The final high-hazard projects, all requiring workers to use supplied-air respirators, include cutting up and removing the largest and most heavily contaminated glove box at the plant. Workers would look through leaded glass windows and reach their hands through portals with attached gloves to do work with radiological material inside the glove box.
In addition, the plant’s Plutonium Reclamation Facility canyon, a tall area where skinny tanks for plutonium hung on the walls, is being decontaminated.
The third project is in the Americium Recovery Facility, where work still must be done in the tank room next to the McCluskey Room.
Six workers who had been in the control room next to the glove box requested testing. One test of four completed is positive.
The most recent worker contamination incident stemmed from work at the oversized glove box. Three employees questioned whether an adjoining deactivated control room should be surveyed for radioactive contamination. Contamination was detected on the door Dec. 22.
As a result, six employees who had been in the control room before that day requested checks. Four of the results received so far are negative and one was described by CH2M Hill as “slightly positive.”
The contaminated equipment shipped from the Plutonium Finishing Plant initially was discovered in December.
Contamination was found in cooling systems used for puffy, air-filled suits used for some work at the plant. That led to the discovery that 11 of the cooling systems had been sent outside Hanford for mechanical work in October.
They were tracked to three states, with contamination found in two of them, both in the trunk of a car belonging to a salesman for the systems in Kennewick.
Respiratory equipment and the units used to cool air inside the suits are routinely sent to the Hanford Fire Department for storage, service and repairs. A check found four of them were contaminated and all were sent back to the Plutonium Finishing Plant.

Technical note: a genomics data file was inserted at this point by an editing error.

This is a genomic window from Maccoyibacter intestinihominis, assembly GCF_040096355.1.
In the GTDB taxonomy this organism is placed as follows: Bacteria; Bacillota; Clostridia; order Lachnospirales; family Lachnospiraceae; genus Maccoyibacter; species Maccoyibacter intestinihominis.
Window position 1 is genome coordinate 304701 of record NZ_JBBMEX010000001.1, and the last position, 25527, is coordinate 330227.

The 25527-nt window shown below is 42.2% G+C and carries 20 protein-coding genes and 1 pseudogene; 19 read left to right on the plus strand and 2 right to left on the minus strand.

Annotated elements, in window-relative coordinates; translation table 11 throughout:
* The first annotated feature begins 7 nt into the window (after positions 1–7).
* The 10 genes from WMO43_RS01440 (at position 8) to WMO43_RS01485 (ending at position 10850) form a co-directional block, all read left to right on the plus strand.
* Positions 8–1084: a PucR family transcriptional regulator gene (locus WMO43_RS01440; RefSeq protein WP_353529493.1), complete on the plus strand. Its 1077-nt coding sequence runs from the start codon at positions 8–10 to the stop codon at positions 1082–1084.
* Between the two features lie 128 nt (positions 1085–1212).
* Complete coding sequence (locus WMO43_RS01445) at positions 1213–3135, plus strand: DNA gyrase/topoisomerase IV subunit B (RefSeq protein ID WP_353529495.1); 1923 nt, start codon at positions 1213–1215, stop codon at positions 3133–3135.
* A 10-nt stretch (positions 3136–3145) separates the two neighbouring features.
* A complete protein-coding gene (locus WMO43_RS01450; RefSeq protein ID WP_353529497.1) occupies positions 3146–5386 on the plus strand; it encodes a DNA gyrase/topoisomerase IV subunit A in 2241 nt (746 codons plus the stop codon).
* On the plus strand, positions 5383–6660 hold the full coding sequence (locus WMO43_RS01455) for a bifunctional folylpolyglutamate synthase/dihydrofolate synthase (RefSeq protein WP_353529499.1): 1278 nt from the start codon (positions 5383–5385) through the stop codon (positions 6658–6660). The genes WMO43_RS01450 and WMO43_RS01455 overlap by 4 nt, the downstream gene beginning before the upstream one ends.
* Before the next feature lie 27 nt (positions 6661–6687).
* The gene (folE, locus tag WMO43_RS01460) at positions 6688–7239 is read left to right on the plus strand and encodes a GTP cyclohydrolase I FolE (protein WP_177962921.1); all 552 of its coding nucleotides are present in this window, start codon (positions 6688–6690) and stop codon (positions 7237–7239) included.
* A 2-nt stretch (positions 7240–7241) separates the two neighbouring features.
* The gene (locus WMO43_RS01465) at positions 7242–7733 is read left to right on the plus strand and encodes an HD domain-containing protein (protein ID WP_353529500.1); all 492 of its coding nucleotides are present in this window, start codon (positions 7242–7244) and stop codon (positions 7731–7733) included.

DOE planned an assessment then to look at whether standards were followed for allowing equipment to leave facilities to be sent elsewhere on and off site.
106 firefighters have requested tests for internal radioactive contamination, with one positive result to date.
On Jan. 18, another piece of contaminated equipment from the Plutonium Finishing Plant was found at a Hanford fire station. It was a regulator that, like the contaminated coolers, was used with the air-filled suits at the plant.
CH2M Hill said it further clarified expectations for radiological control with employees and leaders. It also increased oversight of survey activities to clear equipment for release from the plant.
Mission Support Alliance, the contractor in charge of the fire station, temporarily stopped work with the respiratory equipment and CH2M Hill temporarily stopped sending equipment there. Activities resumed about two weeks later.
At the Plutonium Finishing Plant, seven employees requested bioassays to check for internal contamination after the issue with contaminated coolers was discovered in December. All tests were negative, according to CH2M Hill.
At the Hanford Fire Department, 106 employees requested bioassays, although not all may have moved forward with their requests. Eighteen results have been received, with the one previously reported positive result. The test was for one of two employees who had worked most closely with the equipment at the fire station.
“We are very close to PFP demolition, but it is necessary to slow down to ensure safety during this hazardous phase,” Ciucci told employees. “Please remember the fundamental goal: safety and compliance.”